After graduating from TSU, Davis worked in the energy sector for 15 years. Her desire to grow within the finance area of the industry prompted her to pursue an Executive M.B.A. through the Jesse H. Jones School of Business.
While pursuing her undergraduate degree, Davis was a newly-married, working mother. Despite the hectic pace of parenting, she successfully balanced family life with her academic career.
students Traci Davis understands what it means to be a student at TSU — twice over. The August 2011 graduate of the Online Executive MBA program also obtained her Bachelors of Business Administration through the Jesse H. Jones School of Business. In the 1990s, as an undergraduate transfer student, she benefitted from TSU’s smaller class sizes. As a recent graduate student, she appreciates the freedom the eMBA degree affords her. “After coming from a larger university, I viewed Texas
Today, Davis is assistant vice president of U.S. Natural Gas
Southern as an opportunity to learn in a smaller setting
Logistics for Barclays Capital. She credits her parents with
where instructors were more like mentors than simply
inspiring her to grow both personally and professionally.
lecturers,” Davis says. She also appreciated the program’s flexible options that allowed her to remain working while completing her degree. After receiving her B.B.A., she traded the Tiger Walk for life in the corporate world, developing an impressive resume in the process. After realizing that she had 15 years of experience with companies including BP Energy – and a desire to grow professionally — Traci decided that it was time to do more.
“To me, my parents are TSU legends. They both received their post-graduate degrees from TSU.” Considering her role models, it’s not surprising that Davis maintains a strong work ethic. “The TSU motto is ‘Excellence in Achievement’ and I did not limit that to academics,” Davis says, adding that she honed skills of teamwork, work ethic and leadership while studying here.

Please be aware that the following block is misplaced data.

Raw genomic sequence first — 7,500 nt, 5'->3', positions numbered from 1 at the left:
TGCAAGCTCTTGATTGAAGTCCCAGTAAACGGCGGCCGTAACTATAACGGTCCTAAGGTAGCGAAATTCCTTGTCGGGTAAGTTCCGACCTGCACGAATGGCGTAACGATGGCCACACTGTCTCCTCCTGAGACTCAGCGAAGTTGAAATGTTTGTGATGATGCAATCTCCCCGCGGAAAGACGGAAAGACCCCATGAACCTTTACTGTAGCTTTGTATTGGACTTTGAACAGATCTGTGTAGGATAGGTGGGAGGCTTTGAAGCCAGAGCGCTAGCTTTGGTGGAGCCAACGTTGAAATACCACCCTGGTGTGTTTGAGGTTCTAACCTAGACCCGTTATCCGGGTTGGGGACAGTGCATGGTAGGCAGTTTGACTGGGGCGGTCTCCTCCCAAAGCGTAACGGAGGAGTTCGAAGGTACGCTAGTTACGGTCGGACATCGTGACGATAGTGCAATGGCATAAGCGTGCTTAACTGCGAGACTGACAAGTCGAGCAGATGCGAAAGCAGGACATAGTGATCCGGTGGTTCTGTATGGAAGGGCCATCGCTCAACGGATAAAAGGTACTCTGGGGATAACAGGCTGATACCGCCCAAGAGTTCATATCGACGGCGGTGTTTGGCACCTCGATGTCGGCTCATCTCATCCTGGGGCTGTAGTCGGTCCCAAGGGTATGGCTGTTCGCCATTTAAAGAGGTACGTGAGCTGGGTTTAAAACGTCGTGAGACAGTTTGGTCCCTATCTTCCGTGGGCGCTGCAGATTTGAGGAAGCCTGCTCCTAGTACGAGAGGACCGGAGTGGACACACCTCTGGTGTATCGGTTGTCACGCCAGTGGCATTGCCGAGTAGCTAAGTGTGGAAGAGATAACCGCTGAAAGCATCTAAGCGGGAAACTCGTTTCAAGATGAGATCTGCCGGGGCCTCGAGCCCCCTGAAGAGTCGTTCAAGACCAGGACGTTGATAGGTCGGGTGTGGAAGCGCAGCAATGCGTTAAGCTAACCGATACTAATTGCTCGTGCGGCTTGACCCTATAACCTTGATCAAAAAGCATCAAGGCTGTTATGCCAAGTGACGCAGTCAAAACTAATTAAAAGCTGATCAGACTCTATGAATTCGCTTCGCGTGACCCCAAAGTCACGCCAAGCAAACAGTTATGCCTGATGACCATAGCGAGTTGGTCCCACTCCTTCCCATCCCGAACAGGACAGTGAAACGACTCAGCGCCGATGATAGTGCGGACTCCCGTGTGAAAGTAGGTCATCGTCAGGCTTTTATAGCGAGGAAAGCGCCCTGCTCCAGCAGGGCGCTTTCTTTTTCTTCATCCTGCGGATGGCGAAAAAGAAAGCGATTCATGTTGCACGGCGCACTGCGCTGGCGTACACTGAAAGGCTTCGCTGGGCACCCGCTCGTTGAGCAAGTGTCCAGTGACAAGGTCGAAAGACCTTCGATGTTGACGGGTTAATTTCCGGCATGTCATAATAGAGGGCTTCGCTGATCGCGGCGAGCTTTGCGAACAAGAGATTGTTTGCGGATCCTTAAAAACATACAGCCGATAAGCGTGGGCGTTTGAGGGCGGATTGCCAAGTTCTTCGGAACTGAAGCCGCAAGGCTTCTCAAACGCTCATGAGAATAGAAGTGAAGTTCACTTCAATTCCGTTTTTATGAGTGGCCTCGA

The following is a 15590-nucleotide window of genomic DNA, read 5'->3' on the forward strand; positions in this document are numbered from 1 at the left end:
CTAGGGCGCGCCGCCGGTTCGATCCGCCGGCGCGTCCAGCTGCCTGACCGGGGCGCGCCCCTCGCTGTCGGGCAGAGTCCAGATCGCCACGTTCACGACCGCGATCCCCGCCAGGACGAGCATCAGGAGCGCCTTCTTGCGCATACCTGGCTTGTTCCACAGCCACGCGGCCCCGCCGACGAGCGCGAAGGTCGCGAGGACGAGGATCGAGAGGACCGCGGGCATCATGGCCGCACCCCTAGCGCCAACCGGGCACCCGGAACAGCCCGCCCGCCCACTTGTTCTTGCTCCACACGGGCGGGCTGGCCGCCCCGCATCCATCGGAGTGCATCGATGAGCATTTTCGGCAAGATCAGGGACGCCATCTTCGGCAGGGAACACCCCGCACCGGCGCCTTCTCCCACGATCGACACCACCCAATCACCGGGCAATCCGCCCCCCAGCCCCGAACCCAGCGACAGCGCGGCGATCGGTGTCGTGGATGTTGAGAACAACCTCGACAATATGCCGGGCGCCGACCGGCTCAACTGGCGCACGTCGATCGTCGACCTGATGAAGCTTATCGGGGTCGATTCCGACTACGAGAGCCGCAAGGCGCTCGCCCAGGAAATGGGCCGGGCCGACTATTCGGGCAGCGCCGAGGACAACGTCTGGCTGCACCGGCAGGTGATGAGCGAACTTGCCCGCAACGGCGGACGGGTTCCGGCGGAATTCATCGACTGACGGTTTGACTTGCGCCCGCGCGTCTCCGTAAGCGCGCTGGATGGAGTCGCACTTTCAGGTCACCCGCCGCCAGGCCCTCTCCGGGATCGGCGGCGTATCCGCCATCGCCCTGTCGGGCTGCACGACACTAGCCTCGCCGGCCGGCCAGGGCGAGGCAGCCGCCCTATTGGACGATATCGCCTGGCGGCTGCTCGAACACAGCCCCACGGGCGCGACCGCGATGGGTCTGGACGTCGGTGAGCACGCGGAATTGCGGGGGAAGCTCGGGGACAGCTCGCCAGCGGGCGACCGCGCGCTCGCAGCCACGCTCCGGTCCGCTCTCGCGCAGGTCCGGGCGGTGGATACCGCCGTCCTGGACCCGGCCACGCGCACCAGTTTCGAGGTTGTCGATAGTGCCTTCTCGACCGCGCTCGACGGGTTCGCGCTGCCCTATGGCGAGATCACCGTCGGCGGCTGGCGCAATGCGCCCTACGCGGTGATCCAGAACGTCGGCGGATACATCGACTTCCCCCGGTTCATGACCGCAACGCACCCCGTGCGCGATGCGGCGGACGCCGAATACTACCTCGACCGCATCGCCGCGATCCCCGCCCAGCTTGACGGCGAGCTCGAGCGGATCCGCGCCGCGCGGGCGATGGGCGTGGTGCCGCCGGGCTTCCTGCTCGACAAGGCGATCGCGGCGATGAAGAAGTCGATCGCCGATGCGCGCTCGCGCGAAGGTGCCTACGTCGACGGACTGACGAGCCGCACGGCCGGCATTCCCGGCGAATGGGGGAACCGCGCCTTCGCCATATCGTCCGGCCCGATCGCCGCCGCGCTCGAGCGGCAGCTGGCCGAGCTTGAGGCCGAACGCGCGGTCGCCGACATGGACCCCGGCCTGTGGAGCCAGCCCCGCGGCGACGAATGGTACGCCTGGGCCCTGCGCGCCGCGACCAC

“I was attracted to the eMBA program mainly because of its energy/finance concentration,” Davis shares. “Given my experience in the energy field, I felt the need to enrich my
“I chose to embrace the entire collegiate experience,” she says, encouraging current students to follow suit.
skill set in order to succeed in such a robust and complex
“It is often the intangible skills that set you apart from
From Students to Leaders Meet three graduates of Texas Southern University who have paved the way for students of business. Frazier Wilson Vice President Shell Oil Company Foundation Manager U.S. Social Investment Holding an MBA and Ph.D. in Education from TSU, Wilson uses his dedication to education and entrepreneurship to develop Shell’s corporate strategy in the community.
Diedra Fontaine Director Diversity & Inclusion United Airlines Fontaine began her career with United Airlines in 1990. She now manages the airline’s important diversity initiatives—enhancing sales in key niche markets. Gerald Smith Chairman & CEO Smith Graham & Co. Investment Advisors, L.P. Smith founded one of the nation’s largest minority-owned institutional investment managers over 20 years ago. His company’s mission is to provide superior investment management services.
Something to Sing About From the TSU Choir to individual accomplishments, our students of music had a stellar year. Name: Randy Kelly Degree: M.A. in Music Hometown: Franklin, Louisiana Accomplishment: The recent graduate’s band, Chubby Carrier and Bayou Swamp Band, was awarded a Grammy for best Zydeco Album. Name: Latasha Redin Major: Music Hometown: Killeen, Texas Accomplishment: Represented TSU in “105 Voices of History” – an annual concert featuring HBCU students from across the U.S., where she also received a Student Leadership Award and scholarship.
In the spring of 2011, the Texas Southern University Choir toured the Washington DC/Metro area. TSU Students Broaden horizons Through Summer Internships Journalism majors Kenneth Ware and Dwayne Adams spent the summer of 2011 as interns for the Houston Chronicle. While there, they gained valuable experience copy-editing, fact-checking and generating story ideas. Many other students also participated in summer internships in 2011, with placements
at companies including: BP Oil, BMC Software, City of Houston, Ernst & Young, First Investors, Goldman Sachs, Houston Dynamo, Morgan Stanley, Reliant Energy, and Wells Fargo.